President Moon offers methodology for the denuclearization of North Korea

Posted on : 2018-02-28 17:15 KST Modified on : 2019-10-19 20:29 KST
“Building trust” with North Koreans is viewed as the current priority
Kim Yong-chol
Kim Yong-chol

President Moon Jae-in’s “denuclearization methodology” as reported back to North Korea on Feb. 27 by Workers’ Party Central Committee vice chairman Kim Yong-chol is becoming the focus of attention. The Blue House remained quiet on the specifics of Moon’s denuclearization methodology as relayed to Kim.

“Our position is that of mediator [for North Korea-US dialogue], so we are aware of both sides’ positions to some extent, but the most important thing is building trust with our dialogue partners in the North,” a key Blue House official told reporters.

“I think it was less [Moon] naming a specific methodology than trading views on the things that might be done to soften the mood somewhat [between North Korea and the US],” the official added.

The day before, the Blue House had stated that Moon “not only talked to Kim’s delegation simply and directly [during their Feb. 25 meeting] about how North Korea needed to denuclearize, but also suggested a methodology in terms of what approach it should adopt.”

“While denuclearization is a long process and the endpoint is irreversible abandonment [of nuclear capabilities], there may be any number of points of entry,” the statement added.

As a presidential candidate, Moon suggested a two-stage approach of freezing and abandonment as a methodology for the North’s denuclearization. It was an approach that put a freeze at the start of negotiations toward denuclearization and denuclearization as an “exit point” at their final stage. It was the same approach used in the past for the Six-Party Talks to resolve the nuclear issue.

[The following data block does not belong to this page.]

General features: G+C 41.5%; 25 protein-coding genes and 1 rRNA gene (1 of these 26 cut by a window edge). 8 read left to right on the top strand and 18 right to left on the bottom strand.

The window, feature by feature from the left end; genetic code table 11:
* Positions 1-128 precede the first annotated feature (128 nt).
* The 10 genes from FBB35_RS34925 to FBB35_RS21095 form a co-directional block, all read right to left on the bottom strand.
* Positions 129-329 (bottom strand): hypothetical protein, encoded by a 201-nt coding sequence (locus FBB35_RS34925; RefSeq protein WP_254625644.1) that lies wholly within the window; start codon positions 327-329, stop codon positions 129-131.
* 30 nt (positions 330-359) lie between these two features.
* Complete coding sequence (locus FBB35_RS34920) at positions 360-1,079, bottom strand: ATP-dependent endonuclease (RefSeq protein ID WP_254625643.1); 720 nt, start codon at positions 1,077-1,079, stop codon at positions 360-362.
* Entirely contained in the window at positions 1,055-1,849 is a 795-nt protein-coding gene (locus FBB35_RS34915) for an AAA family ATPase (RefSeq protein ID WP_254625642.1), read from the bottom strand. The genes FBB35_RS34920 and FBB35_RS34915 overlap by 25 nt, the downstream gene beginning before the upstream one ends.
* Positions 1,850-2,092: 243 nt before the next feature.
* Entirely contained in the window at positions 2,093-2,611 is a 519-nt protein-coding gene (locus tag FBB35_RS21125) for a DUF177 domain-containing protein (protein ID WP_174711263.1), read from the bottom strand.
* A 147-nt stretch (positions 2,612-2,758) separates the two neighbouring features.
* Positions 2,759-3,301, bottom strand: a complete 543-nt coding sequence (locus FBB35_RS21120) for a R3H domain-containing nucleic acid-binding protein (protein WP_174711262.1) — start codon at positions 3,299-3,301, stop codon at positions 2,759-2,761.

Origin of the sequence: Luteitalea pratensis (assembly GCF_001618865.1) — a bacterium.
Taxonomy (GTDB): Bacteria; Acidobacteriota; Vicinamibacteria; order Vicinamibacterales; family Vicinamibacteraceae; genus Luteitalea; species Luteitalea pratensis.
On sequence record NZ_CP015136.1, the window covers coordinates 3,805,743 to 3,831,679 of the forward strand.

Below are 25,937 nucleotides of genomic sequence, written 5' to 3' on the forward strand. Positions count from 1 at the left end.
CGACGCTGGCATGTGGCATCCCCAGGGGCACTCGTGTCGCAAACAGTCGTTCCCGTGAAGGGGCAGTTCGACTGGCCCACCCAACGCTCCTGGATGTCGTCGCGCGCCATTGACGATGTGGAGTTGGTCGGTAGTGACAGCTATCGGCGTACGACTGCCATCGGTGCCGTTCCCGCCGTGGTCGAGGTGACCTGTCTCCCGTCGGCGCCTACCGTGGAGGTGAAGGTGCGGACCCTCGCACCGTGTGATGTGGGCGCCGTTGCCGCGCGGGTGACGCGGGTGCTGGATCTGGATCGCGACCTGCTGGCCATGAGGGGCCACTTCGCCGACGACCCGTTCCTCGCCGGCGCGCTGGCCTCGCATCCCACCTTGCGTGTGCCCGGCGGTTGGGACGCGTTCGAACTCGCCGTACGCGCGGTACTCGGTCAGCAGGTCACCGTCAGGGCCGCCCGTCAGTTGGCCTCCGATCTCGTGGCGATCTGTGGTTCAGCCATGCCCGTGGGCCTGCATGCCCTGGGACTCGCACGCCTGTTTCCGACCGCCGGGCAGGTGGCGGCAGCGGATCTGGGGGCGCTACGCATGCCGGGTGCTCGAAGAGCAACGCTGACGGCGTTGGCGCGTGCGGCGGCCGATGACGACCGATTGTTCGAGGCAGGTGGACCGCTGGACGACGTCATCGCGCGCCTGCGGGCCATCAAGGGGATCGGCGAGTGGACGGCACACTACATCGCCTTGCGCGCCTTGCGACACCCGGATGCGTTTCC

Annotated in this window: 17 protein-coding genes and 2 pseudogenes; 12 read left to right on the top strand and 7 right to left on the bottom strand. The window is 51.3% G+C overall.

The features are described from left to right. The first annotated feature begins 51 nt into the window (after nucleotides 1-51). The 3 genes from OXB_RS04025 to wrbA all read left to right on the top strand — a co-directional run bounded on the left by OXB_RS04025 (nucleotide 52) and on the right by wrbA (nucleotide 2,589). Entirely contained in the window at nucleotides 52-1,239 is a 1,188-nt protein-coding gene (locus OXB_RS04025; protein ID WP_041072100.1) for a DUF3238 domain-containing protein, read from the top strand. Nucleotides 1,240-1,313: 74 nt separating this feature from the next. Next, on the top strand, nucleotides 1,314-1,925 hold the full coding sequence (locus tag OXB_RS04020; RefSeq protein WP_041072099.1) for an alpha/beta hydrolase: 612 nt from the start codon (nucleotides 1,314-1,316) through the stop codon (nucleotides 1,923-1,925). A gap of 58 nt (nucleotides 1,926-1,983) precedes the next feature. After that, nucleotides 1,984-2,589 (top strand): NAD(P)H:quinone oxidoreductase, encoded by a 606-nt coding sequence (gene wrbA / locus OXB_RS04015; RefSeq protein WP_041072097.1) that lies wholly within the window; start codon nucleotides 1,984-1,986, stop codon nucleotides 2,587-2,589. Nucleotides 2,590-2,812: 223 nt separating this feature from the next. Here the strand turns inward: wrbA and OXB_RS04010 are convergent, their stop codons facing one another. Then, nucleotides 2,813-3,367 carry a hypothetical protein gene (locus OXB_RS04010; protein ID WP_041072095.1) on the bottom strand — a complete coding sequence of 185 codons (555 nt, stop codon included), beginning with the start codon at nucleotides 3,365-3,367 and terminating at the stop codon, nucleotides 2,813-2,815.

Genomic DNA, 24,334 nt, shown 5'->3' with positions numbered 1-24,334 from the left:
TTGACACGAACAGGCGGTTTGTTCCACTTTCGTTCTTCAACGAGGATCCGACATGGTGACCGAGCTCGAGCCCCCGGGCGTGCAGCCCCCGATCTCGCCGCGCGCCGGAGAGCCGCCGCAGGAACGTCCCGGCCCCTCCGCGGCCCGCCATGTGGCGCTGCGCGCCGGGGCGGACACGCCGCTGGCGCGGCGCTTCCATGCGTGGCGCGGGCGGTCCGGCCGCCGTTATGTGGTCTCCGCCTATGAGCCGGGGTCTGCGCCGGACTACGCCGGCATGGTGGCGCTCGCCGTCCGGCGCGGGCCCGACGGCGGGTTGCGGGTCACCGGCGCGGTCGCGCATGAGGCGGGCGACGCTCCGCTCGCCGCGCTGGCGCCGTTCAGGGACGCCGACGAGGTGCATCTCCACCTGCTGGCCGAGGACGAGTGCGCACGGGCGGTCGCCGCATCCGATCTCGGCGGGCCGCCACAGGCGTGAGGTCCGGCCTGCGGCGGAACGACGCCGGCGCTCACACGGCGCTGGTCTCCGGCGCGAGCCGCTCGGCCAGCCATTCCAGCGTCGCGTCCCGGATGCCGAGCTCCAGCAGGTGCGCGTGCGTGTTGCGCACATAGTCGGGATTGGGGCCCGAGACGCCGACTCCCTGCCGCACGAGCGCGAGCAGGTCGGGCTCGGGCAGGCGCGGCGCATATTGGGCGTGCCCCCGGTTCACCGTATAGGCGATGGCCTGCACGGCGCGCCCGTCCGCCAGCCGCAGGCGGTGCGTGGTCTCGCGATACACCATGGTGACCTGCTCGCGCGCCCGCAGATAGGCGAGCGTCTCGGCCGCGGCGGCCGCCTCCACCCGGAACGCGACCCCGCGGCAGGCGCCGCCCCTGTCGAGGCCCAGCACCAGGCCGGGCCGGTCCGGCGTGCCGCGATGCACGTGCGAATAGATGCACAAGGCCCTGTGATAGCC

But many close to the Blue House are speculating that Moon may have mentioned an approach of finding a “point of entry” toward denuclearization dialogue, rather than simply reiterating the two-stage denuclearization plan from his election campaign to Kim. Analysts suggested he may have talked about methods for showing the minimal changes on the nuclear and missile issues that would be likely to raise Washington’s interest.

“As suggestions, President Moon may have mentioned a pause on nuclear and missile testing rather than a complete halt and a downscaling of South Korea-US joint military exercises rather than a postponement,” former Unification Minister Jeong Se-hyun said in a telephone interview.

Other observers speculated Moon may have proposed reversing the order of the corresponding measures at the entry and exit points for talks. With North Korea having already achieved advancement of its nuclear and missile capabilities, his approach may have been to place peace regime discussions – previously a corresponding measure at the denuclearization stage – at the beginning of negotiations. By substantially widening the entrance to denuclearization discussions, the observers suggested, Moon may be able to generate more momentum leading toward their exit point.

By Seong Yeon-cheol and Jung In-hwan, staff reporters

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